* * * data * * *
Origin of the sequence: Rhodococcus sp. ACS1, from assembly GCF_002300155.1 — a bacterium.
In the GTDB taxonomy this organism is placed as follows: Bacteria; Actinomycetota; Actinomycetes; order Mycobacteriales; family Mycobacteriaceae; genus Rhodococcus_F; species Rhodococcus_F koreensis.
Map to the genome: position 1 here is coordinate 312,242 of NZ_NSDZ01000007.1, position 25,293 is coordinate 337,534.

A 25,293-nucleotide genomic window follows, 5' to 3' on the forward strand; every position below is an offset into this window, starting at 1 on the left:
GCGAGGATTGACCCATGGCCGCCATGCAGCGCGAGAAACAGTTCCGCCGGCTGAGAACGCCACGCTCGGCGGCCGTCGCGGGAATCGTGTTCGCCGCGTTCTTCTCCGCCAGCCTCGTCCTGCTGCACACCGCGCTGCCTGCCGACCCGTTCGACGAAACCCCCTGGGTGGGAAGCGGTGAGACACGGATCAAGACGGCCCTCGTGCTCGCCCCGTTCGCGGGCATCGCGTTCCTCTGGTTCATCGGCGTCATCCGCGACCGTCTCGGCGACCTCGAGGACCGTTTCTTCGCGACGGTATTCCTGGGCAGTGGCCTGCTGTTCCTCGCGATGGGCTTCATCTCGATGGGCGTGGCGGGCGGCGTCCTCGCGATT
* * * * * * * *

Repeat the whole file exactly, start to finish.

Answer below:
Origin of the sequence: Rhodococcus sp. ACS1, from assembly GCF_002300155.1 — a bacterium.
In the GTDB taxonomy this organism is placed as follows: Bacteria; Actinomycetota; Actinomycetes; order Mycobacteriales; family Mycobacteriaceae; genus Rhodococcus_F; species Rhodococcus_F koreensis.
Map to the genome: position 1 here is coordinate 312,242 of NZ_NSDZ01000007.1, position 25,293 is coordinate 337,534.

A 25,293-nucleotide genomic window follows, 5' to 3' on the forward strand; every position below is an offset into this window, starting at 1 on the left:
GCGAGGATTGACCCATGGCCGCCATGCAGCGCGAGAAACAGTTCCGCCGGCTGAGAACGCCACGCTCGGCGGCCGTCGCGGGAATCGTGTTCGCCGCGTTCTTCTCCGCCAGCCTCGTCCTGCTGCACACCGCGCTGCCTGCCGACCCGTTCGACGAAACCCCCTGGGTGGGAAGCGGTGAGACACGGATCAAGACGGCCCTCGTGCTCGCCCCGTTCGCGGGCATCGCGTTCCTCTGGTTCATCGGCGTCATCCGCGACCGTCTCGGCGACCTCGAGGACCGTTTCTTCGCGACGGTATTCCTGGGCAGTGGCCTGCTGTTCCTCGCGATGGGCTTCATCTCGATGGGCGTGGCGGGCGGCGTCCTCGCGATT